25 September 2023

Gallowstree Lane

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Reviewed by Robert Goodman.

By Kate London, Corvus, $29.99.

In her English procedural debut Post Mortem, Kate London showed a deep understanding of not only the London Metropolitan Police but the milieu in which they worked. Following from the second book in that series, Death Message, which dealt with issues of domestic violence, London is back on the beat, exploring the world of gangs, drugs and gun violence in Gallowstree Lane.

Gallowstree Lane opens with a funeral, a police officer has died but who it is and under what circumstances is not clear. This death casts a shadow over the story to follow which starts a month before on Gallowstree Lane, a known strip for prostitution and drug deals. Fifteen year old Spencer has been stabbed in the leg and bleeds out on the street while an off duty paramedic tries to assist. The boy who was with him at the time makes the call to emergency but then runs off. Detective Inspector Sarah Collins and her team are tasked with finding the killer and before long she is once again crossing paths with Detective Constable Lizzie Griffiths. Lizzie has problems for her own, recovered from a stabbing she received in Death Message, she now has a toddler following an affair with fellow police officer DI Keiran Shaw who has since gone back to his wife and family. Lizzie is stretched, trying to juggle being a single mother with the demands of being a police detective. But she has also arrested Ryan, who may be the boy who ran from the scene of Spencer’s killing.

The case is complicated by the fact that it is in the middle of a two year ongoing undercover operation run by Shaw to bust a gun trafficking deal. London deeply explores the tension between the ordinary police who want to solve a murder and the undercover detectives who see this investigation as potentially ruining their long planned operation. Here London’s experience working with the Metropolitan Police really shines as she effectively captures the politics and the pressures around both operations which, despite everyone’s best efforts, still manage to collide.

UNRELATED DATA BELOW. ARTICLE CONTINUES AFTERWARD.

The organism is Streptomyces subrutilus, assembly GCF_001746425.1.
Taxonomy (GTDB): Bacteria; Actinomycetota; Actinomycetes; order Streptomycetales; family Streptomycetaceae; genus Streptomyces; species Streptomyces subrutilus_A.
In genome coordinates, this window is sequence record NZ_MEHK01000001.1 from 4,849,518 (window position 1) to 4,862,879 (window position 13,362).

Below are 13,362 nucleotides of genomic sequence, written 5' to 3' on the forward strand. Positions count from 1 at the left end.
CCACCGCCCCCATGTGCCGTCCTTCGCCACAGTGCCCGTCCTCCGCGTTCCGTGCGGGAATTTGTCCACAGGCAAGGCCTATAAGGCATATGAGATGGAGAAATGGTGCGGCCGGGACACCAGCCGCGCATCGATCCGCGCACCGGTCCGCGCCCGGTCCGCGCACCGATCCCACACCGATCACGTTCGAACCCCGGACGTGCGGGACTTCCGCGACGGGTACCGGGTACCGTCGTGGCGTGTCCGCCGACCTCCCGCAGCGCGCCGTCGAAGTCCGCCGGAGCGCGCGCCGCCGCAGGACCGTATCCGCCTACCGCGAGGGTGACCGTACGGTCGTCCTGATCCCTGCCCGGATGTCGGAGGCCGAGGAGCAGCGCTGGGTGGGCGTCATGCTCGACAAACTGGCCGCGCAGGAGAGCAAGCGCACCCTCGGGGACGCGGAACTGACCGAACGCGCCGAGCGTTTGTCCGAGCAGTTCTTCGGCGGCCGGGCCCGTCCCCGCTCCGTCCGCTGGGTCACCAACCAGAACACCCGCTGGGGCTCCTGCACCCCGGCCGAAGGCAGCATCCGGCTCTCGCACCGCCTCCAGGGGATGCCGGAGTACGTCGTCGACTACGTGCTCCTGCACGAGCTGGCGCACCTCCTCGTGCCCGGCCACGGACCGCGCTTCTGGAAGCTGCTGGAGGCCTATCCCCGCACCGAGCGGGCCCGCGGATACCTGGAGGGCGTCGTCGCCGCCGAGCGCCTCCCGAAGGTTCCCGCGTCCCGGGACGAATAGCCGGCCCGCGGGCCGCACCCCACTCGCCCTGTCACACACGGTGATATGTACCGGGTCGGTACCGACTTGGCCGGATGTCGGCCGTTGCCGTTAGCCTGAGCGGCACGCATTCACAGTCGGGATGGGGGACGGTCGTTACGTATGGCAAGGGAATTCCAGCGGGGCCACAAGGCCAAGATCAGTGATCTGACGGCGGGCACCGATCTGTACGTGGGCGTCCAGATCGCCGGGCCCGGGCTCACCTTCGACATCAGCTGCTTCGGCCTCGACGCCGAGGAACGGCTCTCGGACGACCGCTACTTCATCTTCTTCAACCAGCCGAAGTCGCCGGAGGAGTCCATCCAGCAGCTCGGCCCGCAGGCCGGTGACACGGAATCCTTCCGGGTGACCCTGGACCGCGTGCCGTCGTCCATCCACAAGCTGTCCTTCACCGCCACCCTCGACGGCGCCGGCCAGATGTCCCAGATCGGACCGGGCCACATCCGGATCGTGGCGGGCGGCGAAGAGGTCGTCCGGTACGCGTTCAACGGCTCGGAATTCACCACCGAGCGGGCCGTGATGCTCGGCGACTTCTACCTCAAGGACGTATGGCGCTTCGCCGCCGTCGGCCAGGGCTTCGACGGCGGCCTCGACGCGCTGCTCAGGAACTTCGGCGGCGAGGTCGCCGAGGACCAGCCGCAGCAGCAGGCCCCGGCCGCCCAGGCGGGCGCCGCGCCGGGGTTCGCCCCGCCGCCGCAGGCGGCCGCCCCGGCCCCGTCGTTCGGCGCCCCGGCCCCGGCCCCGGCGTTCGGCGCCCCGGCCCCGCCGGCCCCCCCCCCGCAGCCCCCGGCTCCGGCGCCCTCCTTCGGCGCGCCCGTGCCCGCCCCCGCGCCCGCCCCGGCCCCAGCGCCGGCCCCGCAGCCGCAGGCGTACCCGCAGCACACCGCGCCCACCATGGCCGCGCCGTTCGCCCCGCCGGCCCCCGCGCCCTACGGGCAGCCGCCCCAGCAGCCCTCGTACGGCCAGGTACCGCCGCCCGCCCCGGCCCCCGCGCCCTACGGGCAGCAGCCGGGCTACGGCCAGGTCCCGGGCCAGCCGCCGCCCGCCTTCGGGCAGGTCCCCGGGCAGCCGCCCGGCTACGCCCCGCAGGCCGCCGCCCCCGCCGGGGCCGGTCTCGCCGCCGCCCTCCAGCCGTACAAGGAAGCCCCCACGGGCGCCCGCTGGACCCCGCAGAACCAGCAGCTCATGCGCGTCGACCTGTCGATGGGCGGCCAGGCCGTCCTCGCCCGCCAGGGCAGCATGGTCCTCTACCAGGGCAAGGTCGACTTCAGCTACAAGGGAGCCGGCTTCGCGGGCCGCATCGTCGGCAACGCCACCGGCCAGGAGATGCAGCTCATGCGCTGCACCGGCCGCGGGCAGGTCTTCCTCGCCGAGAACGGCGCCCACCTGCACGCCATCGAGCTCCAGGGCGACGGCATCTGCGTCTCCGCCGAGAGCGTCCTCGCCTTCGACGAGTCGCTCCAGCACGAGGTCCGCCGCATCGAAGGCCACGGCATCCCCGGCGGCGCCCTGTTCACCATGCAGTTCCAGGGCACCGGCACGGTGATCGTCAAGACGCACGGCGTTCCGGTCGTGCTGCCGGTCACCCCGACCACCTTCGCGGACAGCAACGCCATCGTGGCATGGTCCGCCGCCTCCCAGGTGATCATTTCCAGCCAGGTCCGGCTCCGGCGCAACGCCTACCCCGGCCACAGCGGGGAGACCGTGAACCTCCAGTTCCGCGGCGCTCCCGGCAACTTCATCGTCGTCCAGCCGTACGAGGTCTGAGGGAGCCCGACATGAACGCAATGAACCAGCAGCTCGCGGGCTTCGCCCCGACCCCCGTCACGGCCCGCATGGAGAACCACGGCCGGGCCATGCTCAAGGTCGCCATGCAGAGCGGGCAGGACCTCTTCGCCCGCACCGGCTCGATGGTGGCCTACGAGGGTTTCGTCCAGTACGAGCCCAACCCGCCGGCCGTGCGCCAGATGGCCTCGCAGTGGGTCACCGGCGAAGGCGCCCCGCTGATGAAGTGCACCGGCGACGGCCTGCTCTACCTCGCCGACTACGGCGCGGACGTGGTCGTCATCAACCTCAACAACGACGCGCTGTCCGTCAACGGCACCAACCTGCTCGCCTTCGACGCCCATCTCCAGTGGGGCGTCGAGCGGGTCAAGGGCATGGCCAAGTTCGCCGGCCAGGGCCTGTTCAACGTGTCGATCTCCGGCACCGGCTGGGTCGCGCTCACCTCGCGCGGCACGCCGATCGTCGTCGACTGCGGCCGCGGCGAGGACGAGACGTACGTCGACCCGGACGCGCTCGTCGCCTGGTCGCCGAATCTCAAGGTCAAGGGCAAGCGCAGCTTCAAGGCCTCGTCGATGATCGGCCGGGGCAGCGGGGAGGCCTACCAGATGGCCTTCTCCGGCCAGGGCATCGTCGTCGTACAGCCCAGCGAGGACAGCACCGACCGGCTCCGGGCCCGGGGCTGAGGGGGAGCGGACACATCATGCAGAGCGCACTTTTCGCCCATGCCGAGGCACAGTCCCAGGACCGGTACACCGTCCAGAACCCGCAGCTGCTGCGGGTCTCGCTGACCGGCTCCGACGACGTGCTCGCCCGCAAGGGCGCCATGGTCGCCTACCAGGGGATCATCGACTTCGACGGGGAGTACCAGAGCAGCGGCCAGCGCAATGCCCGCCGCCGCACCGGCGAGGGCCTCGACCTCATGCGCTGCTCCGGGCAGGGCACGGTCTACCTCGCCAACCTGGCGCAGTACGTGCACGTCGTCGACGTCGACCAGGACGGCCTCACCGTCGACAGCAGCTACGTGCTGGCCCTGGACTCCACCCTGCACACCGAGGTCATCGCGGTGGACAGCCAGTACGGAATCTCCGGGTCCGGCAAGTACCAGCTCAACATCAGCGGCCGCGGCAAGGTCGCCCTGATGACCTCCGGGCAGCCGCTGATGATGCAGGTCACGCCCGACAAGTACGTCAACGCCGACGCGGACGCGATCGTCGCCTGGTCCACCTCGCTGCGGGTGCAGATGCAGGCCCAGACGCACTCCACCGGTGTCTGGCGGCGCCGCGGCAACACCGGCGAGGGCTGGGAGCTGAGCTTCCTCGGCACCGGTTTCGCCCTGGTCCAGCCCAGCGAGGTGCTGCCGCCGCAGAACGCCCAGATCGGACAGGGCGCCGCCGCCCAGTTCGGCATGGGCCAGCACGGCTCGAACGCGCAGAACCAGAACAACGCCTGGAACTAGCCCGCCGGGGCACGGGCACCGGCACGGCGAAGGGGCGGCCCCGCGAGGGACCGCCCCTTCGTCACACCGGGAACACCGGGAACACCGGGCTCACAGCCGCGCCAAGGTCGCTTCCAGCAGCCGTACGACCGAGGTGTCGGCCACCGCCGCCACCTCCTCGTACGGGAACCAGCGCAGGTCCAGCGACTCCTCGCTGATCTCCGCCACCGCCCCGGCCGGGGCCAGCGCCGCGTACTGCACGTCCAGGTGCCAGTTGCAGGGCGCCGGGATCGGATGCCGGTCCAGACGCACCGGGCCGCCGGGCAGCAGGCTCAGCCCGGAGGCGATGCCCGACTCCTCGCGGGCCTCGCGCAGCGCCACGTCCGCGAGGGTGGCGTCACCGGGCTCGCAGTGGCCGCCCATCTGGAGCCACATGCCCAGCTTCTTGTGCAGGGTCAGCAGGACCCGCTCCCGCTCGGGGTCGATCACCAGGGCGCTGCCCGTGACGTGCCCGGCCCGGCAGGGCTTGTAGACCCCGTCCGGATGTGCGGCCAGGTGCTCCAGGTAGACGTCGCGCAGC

In this third book, London’s main characters of Collins, Griffiths and Shaw continue to develop as the pressures of their life as detectives impinge on their attempts to have normal lives. London understands the real, personal cost of holding the thin blue line and she brings that understanding to her characters. The situation that they are investigating gives a glimpse into the world of gangs in the UK, the way in which teenagers are recruited into the life and the violent consequences that result. Making Gallowstree Lane a solid, often fascinating English procedural.

This and 300 more reviews can be found at Pile By the Bed.

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